Judge Dorn And Ciavarella Analysis

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1. Being well known and respected is hard to come by today, with the quick judgments individuals make. Judge Dorn and Judge Ciavarella seemed to have an exception and were liked by many people. They were seen as hero’s to some, always correcting behavior and following a strict line. The public really liked the way they ran the system, always speaking publically to ensure safety and ease for kids who are lost. Although, the picture the public failed to see at first ultimately led to a harsh and difficult lifestyle for these kids. Both judges were very demanding, for example in cash for kids, judge Ciavarella didn’t put up with any kid. Whether it was a small behavioral offense or a larger criminal offense, he treated it the same. Ciavarella…show more content…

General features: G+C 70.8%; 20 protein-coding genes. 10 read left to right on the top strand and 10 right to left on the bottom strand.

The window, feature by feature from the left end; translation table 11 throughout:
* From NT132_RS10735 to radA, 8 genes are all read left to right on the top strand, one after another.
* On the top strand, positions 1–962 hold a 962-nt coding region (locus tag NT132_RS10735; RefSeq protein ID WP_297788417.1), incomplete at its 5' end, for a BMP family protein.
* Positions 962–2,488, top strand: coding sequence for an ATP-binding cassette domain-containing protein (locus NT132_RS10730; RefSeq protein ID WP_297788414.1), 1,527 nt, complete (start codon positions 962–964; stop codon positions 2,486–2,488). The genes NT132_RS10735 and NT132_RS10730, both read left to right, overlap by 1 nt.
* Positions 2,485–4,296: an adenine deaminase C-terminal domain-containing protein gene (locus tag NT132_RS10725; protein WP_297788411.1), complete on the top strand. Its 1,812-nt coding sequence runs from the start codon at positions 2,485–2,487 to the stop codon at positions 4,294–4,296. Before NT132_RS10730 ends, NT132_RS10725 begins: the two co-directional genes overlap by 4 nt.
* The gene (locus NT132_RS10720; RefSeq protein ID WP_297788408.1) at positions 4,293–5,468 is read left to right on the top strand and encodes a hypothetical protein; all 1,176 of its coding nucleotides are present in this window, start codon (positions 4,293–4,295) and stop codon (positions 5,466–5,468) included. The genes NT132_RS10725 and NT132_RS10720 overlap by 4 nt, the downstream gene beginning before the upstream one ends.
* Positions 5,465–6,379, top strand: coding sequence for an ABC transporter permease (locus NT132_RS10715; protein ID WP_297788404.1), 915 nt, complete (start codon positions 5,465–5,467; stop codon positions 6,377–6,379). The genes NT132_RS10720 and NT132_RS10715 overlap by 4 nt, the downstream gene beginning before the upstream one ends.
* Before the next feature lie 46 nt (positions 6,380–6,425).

Hume’s offers many suggested reform throughout. From the book I gathered reform ideas from Dorn, the governor, DA Gil Garcetti, and probation courts. The reform by these individuals is set on personal opinion for the best interest for what they believe. For example, lowering the fitness age so younger individuals can be tried as adults and be more responsible for that crime. Judge Dorn is all for this and even wants to run a smaller system that handles small offences that juvenile systems tend to ignore. Other reform includes construction by the governor to build bigger prisons and fill the adult systems, forcing younger ones to be responsible for their crimes. Probation court on the other hand is trying to create a profile for repeat offenders. The idea will help gauge and correct behavior before it gets worse or happens again. The effort is to help the child no punish them. The last reform idea is By DA Gil Garcetti. His attempt can build from Dorns and the governors in attempt to scratch the system and rebuild it from scratch. He says replace it with something new. This may be harsher and help with punishing rather then correction. In a way, there is two approaches to this reform. On one side we have a safe and helpful revision that can teach good behavior and guide them to correcting bad behavior without punishing them. The other we have Dorn and others fighting for justice. They want all to pay for their actions and believe many get away with to much so punishment is key to correction. The only similarity between these two reform arguments is that the child gets the consequence, whether they are sent away for help or locked up in prison with older more serious
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